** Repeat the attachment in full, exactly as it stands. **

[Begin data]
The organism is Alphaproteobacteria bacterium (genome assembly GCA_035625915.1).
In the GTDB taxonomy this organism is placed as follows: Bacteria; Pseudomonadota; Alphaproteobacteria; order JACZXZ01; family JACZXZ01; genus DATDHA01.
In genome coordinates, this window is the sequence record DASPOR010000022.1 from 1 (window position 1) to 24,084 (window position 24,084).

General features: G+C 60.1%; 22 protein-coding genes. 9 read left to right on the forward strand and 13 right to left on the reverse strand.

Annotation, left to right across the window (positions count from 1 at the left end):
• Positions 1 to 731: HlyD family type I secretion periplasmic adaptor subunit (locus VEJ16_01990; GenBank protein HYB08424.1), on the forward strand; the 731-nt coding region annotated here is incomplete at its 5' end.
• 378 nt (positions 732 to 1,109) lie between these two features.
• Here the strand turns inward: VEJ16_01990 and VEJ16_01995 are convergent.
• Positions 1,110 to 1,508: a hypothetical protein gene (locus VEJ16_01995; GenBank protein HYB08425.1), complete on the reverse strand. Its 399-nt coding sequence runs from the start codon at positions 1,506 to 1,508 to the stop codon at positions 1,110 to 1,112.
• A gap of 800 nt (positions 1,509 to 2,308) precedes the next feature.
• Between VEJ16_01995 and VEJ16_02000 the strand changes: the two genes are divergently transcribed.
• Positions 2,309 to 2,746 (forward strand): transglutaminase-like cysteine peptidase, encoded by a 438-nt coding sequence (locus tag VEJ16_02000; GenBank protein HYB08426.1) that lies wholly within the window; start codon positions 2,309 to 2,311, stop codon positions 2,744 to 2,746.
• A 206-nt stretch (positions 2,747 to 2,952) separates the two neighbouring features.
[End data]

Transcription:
The organism is Alphaproteobacteria bacterium (genome assembly GCA_035625915.1).
In the GTDB taxonomy this organism is placed as follows: Bacteria; Pseudomonadota; Alphaproteobacteria; order JACZXZ01; family JACZXZ01; genus DATDHA01.
In genome coordinates, this window is the sequence record DASPOR010000022.1 from 1 (window position 1) to 24,084 (window position 24,084).

General features: G+C 60.1%; 22 protein-coding genes. 9 read left to right on the forward strand and 13 right to left on the reverse strand.

Annotation, left to right across the window (positions count from 1 at the left end):
• Positions 1 to 731: HlyD family type I secretion periplasmic adaptor subunit (locus VEJ16_01990; GenBank protein HYB08424.1), on the forward strand; the 731-nt coding region annotated here is incomplete at its 5' end.
• 378 nt (positions 732 to 1,109) lie between these two features.
• Here the strand turns inward: VEJ16_01990 and VEJ16_01995 are convergent.
• Positions 1,110 to 1,508: a hypothetical protein gene (locus VEJ16_01995; GenBank protein HYB08425.1), complete on the reverse strand. Its 399-nt coding sequence runs from the start codon at positions 1,506 to 1,508 to the stop codon at positions 1,110 to 1,112.
• A gap of 800 nt (positions 1,509 to 2,308) precedes the next feature.
• Between VEJ16_01995 and VEJ16_02000 the strand changes: the two genes are divergently transcribed.
• Positions 2,309 to 2,746 (forward strand): transglutaminase-like cysteine peptidase, encoded by a 438-nt coding sequence (locus tag VEJ16_02000; GenBank protein HYB08426.1) that lies wholly within the window; start codon positions 2,309 to 2,311, stop codon positions 2,744 to 2,746.
• A 206-nt stretch (positions 2,747 to 2,952) separates the two neighbouring features.